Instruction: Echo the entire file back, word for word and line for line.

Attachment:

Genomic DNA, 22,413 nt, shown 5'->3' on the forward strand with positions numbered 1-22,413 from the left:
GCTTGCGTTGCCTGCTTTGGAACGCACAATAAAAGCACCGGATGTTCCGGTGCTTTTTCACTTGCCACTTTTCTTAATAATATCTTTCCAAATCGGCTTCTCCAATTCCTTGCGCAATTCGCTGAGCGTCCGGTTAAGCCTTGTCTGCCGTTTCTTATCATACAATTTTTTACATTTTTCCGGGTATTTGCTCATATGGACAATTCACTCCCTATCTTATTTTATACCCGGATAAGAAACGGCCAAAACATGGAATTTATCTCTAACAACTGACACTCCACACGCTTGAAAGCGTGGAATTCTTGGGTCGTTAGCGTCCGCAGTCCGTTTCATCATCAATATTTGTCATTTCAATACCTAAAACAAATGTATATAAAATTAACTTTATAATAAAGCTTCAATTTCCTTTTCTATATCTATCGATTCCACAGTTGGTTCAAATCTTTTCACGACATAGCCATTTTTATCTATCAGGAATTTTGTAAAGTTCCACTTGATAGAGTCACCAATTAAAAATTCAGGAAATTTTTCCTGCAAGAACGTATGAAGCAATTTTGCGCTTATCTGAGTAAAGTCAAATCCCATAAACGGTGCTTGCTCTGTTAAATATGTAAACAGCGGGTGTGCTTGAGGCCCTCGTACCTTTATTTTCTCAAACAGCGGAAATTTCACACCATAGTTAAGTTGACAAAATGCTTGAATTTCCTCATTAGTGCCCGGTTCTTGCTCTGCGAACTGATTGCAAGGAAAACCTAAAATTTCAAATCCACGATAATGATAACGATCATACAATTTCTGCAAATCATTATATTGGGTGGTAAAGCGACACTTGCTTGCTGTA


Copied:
Genomic DNA, 22,413 nt, shown 5'->3' on the forward strand with positions numbered 1-22,413 from the left:
GCTTGCGTTGCCTGCTTTGGAACGCACAATAAAAGCACCGGATGTTCCGGTGCTTTTTCACTTGCCACTTTTCTTAATAATATCTTTCCAAATCGGCTTCTCCAATTCCTTGCGCAATTCGCTGAGCGTCCGGTTAAGCCTTGTCTGCCGTTTCTTATCATACAATTTTTTACATTTTTCCGGGTATTTGCTCATATGGACAATTCACTCCCTATCTTATTTTATACCCGGATAAGAAACGGCCAAAACATGGAATTTATCTCTAACAACTGACACTCCACACGCTTGAAAGCGTGGAATTCTTGGGTCGTTAGCGTCCGCAGTCCGTTTCATCATCAATATTTGTCATTTCAATACCTAAAACAAATGTATATAAAATTAACTTTATAATAAAGCTTCAATTTCCTTTTCTATATCTATCGATTCCACAGTTGGTTCAAATCTTTTCACGACATAGCCATTTTTATCTATCAGGAATTTTGTAAAGTTCCACTTGATAGAGTCACCAATTAAAAATTCAGGAAATTTTTCCTGCAAGAACGTATGAAGCAATTTTGCGCTTATCTGAGTAAAGTCAAATCCCATAAACGGTGCTTGCTCTGTTAAATATGTAAACAGCGGGTGTGCTTGAGGCCCTCGTACCTTTATTTTCTCAAACAGCGGAAATTTCACACCATAGTTAAGTTGACAAAATGCTTGAATTTCCTCATTAGTGCCCGGTTCTTGCTCTGCGAACTGATTGCAAGGAAAACCTAAAATTTCAAATCCACGATAATGATAACGATCATACAATTTCTGCAAATCATTATATTGGGTGGTAAAGCGACACTTGCTTGCTGTA